The Transplant Games of America are elusive to most yet significant to many: a week-long extravaganza that closely mirrors the world’s beloved Olympic Games. And, like the Olympics, opening ceremonies provide an emotional recognition of the unity and shared experience of everyone present. Intense competition transpires on the courts, fields, pools, and halls as participants strive to bring home the most medals. The stands are completely occupied by exuberant fans decked out in their team’s gear. Workshops, coffee houses, quilt displays and vendors offer a break among the rivalry.
Yet, these games differ quite drastically from the Olympics in several substantial ways. The participants are not world class athletes, but individuals who have been given a second chance of life through transplantation. The passionate crowds in the stands are not your typical spectators either; they are donor families honoring their loved ones’ memory, living donors, Transplant Centers, Organ Procurement Organizations, and all the incredible people who comprise the support system of the transplantation community.
The competition is an obvious testament to the success of transplantation. It is quite striking to step back and consider that the athletes once connected to the more than 100,000 on the waiting list are now able to shoot hoops, swim laps, and swing a racket because of the compassion of another. Although recipients summon their athletic prowess partially to bring home the gold, their primary intent is to demonstrate their appreciation for this second chance and to honor their heroic donors.
Donor Families & Recipients
The Transplant Games provide a different experience for donor families. Observing healthy recipients exuding zeal for life allows for the presence of positive feelings around the tragedy of their loved ones’ death. Donor families are invited to participate in many special events, including a tribute ceremony and a butterfly release. Numerous workshops are offered with topics pertinent to loss and bereavement. Families have the opportunity to create and pin a quilt square in honor of their loved one. The atmosphere at the Games is supportive and safe; a space where donor families may openly express their grief and share their stories. The life and legacy of the donor is omnipresent.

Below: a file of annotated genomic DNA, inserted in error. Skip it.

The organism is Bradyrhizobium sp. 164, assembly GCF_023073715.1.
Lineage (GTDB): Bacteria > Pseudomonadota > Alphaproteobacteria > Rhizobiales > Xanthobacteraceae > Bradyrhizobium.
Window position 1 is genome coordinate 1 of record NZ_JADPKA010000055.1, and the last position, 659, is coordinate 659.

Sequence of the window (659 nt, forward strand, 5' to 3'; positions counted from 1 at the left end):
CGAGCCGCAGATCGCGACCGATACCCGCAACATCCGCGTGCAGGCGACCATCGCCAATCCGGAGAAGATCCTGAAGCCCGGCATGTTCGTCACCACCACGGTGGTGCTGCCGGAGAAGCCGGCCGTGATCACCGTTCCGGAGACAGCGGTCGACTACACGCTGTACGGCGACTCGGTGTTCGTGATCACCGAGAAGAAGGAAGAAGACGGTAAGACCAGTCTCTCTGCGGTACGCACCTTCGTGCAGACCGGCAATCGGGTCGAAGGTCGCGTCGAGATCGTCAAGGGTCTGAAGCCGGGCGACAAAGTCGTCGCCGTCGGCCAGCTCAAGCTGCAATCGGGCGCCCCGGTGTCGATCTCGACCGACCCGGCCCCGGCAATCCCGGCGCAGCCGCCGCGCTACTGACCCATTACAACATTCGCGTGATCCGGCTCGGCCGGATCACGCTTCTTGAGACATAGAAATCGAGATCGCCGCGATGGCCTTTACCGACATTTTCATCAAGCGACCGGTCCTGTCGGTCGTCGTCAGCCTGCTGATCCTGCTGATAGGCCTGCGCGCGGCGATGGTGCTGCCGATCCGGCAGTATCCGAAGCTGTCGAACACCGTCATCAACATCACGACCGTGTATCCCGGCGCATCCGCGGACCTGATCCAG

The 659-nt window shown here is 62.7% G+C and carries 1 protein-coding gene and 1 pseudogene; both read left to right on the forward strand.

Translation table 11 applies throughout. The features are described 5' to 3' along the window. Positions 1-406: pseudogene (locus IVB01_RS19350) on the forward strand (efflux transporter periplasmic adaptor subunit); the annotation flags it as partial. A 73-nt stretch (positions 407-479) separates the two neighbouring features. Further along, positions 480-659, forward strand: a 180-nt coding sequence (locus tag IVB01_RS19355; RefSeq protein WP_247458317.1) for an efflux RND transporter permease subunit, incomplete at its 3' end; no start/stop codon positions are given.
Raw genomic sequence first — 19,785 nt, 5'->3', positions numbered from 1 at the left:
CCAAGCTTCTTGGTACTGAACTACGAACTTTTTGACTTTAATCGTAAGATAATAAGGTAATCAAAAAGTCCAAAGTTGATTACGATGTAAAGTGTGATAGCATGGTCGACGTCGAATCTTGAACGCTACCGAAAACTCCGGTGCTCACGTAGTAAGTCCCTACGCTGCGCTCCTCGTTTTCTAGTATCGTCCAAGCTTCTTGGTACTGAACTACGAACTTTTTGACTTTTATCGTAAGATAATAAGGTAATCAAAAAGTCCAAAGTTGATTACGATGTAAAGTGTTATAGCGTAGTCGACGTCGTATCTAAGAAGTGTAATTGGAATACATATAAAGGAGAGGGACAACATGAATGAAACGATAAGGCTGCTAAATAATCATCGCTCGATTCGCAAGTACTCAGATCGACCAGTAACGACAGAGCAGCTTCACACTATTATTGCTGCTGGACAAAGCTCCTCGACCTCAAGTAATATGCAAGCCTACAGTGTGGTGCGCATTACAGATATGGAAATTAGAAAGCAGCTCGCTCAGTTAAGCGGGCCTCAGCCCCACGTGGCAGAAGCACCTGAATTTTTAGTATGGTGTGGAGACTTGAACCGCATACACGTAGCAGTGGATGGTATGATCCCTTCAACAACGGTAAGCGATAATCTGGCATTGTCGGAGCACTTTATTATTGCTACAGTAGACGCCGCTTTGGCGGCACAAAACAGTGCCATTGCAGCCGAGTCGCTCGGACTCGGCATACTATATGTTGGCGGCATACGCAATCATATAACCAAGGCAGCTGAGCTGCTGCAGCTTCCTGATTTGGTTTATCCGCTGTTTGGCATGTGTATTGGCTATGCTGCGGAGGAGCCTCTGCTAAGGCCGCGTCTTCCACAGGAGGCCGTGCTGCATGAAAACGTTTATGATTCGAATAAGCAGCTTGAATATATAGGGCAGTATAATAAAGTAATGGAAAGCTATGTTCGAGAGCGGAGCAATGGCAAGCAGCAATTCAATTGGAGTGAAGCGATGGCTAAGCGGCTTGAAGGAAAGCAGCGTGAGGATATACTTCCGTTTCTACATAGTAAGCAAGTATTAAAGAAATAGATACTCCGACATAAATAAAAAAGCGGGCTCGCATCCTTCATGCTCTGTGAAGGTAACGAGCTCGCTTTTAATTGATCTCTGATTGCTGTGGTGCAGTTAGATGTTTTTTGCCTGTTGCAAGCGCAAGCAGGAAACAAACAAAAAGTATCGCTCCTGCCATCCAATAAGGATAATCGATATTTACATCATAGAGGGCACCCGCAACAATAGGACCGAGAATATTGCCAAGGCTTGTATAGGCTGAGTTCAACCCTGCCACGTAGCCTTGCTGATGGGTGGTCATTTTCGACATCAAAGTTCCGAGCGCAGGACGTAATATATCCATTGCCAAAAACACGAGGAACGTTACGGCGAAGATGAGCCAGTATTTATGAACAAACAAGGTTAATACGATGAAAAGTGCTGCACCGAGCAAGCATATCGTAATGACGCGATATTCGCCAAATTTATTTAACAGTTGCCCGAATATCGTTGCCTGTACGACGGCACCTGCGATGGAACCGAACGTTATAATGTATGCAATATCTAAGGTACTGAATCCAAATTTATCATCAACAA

The unique beauty of the Games lies within the interactions between the donor families and recipients. Although the media often normalizes and sensationalizes meetings between the two parties, it is actually quite an uncommon occurrence. Many donor families never meet or even receive correspondence from their loved one’s recipients and vice-versa. However, at the Transplant Games, each recipient identifies every donor family as their own. Countless hugs and thank you(s) are exchanged throughout the week. Medals earned rarely remain long on the necks of the athlete as they are soon gifted to the closest donor family member. The boundaries of team loyalty do not exist here, the appreciation and awe is palpable from all.
A Personal Observation
Accompanying Team Philadelphia for five days in San Diego, CA for the Games was an unforgettable and profound experience. Our team wonderfully represented the Transplant Foundation in our vibrant uniforms and proudly celebrated our donors. Together we conquered the games and proved that transplantation works. We hope that our efforts in San Diego will demonstrate the importance of organ and tissue donation and that we adequately honored our donors and their families who altruistically gave the gift of life.
For additional information about the Transplant Games, visit: http://www.transplantgamesofamerica.org/
Name, is a Title at Gift of Life Donor Program in Philadelphia, PA